I first heard of travelling the Nile on a felucca sometime in my twenties. In those days I thought of living on one for a couple of weeks, but never managed to make it happen.
Finally, here I am. It is for two hours rather than two weeks, but I am content. I am sailing into the sunset on a felucca on the Nile and I feel as if I’ve come home. It is the realization of a dream 40 years old, and I dissolve with delight into the serene reality.
There is an easy graceful four-part dance that happens between the captain, the boat, the wind, and the water: a transcendent intermingling as if all four are one body. The captain so fully reads and understands the water and the wind that he can manoeuver his craft with the same elegance as a bird in flight. The felucca gives him wings.
I’d studied ancient Egypt in high school and it inspired a longing to see the real thing.
So, after years of independent travel, my husband Don and I chose Intrepid to guide us through Egypt. The organisation and itinerary were perfect, steered by Hoda, our peerless and fearless leader, and the perfect person to take care of all our needs. Intrepid’s 12-day “Egypt Experience” was better than anything we could have imagined.
And it was all the sweeter age 65, having been delayed for so long.
Aswan was our first contact with the Nile. The river is lazy and wide, its blue waters caught between ochre sand and islands green with tropical plants. Our felucca trip was followed by a three-night Nile cruise.
The boat was a floating hotel complete with shops, a restaurant, and lounge chairs and café on the rooftop deck. Our cabin was luxurious, with large windows. Three nights in luxury cruising down the Nile. I could barely contain my excitement.
That first night we were docked at Aswan, and departed late the next morning. Finally we were cruising, moving effortlessly down the river. Following lunch in the dining room I spent almost all the afternoon leaning out the huge open window of our cabin watching the world go by.
It was a quietly joyous experience cruising along the Nile Valley with its green tropical foliage and golden sand dunes. In places the shore on either side was lush with palm trees, fields, and crops. Beyond them was nothing but the sand and bare mountains of the Sahara.
The river is up to 36 feet deep, and up to two miles across. It is the lifeblood of the nation. To the ancient Egyptians, the Nile was believed to be a sacred river that came from the stars. From one end of the country to the other it cuts like a dream through the hot, harsh desert.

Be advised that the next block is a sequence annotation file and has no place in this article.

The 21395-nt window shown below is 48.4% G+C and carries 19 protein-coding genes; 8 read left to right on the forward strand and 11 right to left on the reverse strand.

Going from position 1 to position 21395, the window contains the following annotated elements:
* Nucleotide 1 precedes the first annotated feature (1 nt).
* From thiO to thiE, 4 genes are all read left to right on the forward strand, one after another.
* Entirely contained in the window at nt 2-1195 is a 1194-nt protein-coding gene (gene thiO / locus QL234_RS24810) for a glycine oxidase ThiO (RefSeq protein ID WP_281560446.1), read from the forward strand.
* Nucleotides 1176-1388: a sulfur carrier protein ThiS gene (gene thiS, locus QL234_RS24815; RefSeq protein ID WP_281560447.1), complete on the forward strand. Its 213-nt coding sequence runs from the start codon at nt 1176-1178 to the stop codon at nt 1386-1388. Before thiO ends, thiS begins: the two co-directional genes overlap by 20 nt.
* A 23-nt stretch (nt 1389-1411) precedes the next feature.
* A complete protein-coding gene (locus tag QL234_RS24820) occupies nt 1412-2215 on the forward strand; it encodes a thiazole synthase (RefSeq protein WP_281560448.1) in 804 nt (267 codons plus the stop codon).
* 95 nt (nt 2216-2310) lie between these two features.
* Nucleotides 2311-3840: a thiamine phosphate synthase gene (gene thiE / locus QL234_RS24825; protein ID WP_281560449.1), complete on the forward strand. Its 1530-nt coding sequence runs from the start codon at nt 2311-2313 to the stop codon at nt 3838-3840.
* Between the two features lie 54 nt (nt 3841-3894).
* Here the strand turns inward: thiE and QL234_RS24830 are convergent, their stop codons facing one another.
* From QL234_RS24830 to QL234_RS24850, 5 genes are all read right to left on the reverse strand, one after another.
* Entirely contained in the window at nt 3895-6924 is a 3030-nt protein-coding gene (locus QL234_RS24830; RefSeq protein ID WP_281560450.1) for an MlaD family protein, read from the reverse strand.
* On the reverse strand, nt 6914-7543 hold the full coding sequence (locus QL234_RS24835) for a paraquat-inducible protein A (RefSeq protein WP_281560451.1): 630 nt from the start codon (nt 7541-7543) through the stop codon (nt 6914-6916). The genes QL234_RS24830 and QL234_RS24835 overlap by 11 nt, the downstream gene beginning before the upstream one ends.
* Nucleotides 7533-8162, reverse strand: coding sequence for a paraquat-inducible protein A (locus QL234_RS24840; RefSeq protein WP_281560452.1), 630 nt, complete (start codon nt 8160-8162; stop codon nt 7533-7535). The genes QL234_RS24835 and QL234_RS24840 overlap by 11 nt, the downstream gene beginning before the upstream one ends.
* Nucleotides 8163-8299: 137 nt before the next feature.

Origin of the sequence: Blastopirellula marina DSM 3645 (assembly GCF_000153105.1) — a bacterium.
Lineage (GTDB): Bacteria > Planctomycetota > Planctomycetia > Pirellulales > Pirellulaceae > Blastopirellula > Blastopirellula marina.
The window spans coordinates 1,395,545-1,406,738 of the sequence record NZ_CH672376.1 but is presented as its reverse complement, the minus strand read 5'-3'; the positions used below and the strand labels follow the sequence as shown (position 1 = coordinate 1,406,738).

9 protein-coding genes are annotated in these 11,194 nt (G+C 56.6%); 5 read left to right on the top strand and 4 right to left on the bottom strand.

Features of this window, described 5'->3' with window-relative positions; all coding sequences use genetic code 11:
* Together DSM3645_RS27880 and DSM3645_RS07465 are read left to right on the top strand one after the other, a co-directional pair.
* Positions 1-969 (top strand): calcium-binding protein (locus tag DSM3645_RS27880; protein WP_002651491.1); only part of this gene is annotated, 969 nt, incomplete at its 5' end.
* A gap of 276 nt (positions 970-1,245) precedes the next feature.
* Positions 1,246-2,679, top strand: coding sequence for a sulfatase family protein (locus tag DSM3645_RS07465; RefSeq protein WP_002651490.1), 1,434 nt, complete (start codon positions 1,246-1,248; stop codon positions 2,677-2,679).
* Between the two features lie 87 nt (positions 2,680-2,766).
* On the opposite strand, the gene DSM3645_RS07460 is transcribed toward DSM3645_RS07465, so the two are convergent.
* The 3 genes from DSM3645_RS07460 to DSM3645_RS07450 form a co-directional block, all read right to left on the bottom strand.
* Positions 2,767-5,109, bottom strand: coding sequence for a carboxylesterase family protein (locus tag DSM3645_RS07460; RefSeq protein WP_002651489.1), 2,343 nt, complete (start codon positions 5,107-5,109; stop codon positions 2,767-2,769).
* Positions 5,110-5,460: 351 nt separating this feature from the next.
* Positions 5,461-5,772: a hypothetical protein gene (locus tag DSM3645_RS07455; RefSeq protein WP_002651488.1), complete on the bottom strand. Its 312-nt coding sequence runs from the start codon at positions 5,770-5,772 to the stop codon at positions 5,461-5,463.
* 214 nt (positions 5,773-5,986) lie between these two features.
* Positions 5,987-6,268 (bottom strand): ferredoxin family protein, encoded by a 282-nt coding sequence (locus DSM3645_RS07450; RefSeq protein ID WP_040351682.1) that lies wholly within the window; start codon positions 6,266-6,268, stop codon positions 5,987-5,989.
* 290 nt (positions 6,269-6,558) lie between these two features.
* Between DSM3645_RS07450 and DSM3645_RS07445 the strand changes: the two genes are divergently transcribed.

We saw glimpses of daily life as we passed by – villagers bathing and playing on the shore, grazing camels, water buffalo, white egrets, and farmers riding tractors.
Then, suddenly, a heart-stopping moment: a huge flock of pelicans flew by and settled on the water. The world is open here: the blue of the wide sky and the blue of the wide river, the low green banks, and the pelicans, hundreds of them, that exploded from nowhere. They floated on the air, then floated on the water, and then they were gone as the boat continued on down the river.
The cruise continued as night fell and we all met for dinner. The food was plentiful and the company wonderful, one of many excellent meals with our new friends on the tour with us. After dinner, and after dark, Don and I made our way to the bow of the ship and stared out into the liquid darkness, our hearts full of joy.
I wrote gushingly about the magic of the moment, I just couldn’t help myself:
In the darkness the water slips by on each side of us like long black velvet ribbons. In front of us the river is a broad expanse of inky blackness, reflecting the occasional lights that flow by on the banks far off on either side. All is silent except for the splash of the water and the hum of the engines. The river is spacious and deep, the night is a dark secret, and we are standing alone in the bow of the boat, as close to the very front of it as we can get, taking in the moment. We are on a cruise boat on the Nile. We can hardly believe it is real. It is a dream come true.
At about ten o’clock we pulled up to the wharf at Edfu and tied up for the night. Very early next morning we travelled by horse and buggy to visit the Horus Temple, returning to the boat for breakfast. After breakfast I hung out the window again as we continued downstream. It was smooth, quiet, and peaceful.
On the banks, children played in the water, and waved and shouted as we went by, farmers rode donkeys or tractors along the shore, and fishermen concentrated on their catch.
64 kilometres south of Luxor, on the west bank of the Nile, is the town of Esna. Suddenly the peace was shattered. It was mayhem. The cruise boat was surrounded on both sides by merchants in small boats, all of them shouting at us to buy a variety of cloth goods – bedspreads, towels, tablecloths.
Everywhere there was a commotion as they vied for our attention. Some people on the cruise boat were interested in buying and cloth items were flying through the air up onto the top deck. Prices were negotiated; some goods were hurled back down again when a sale was not completed as others went flying up. And as suddenly as it began it was over and we were through to the other side of the lock.
A couple of hours later, close to sunset, we docked in Luxor. It was our last night on board. Our Nile cruise had ended. It was a peaceful, joyful, and exciting experience. It was the fulfillment of a dream 40 years old. The reality was better than anything I could have imagined.
Tempted to visit this stunning country? Check out Intrepid’s range of small group tours in Egypt.
(All images c/o Alison Armstrong at alisonanddon.com, except first felucca image c/o Gillian Millett and photo of Alison c/o Jeannette Porter.)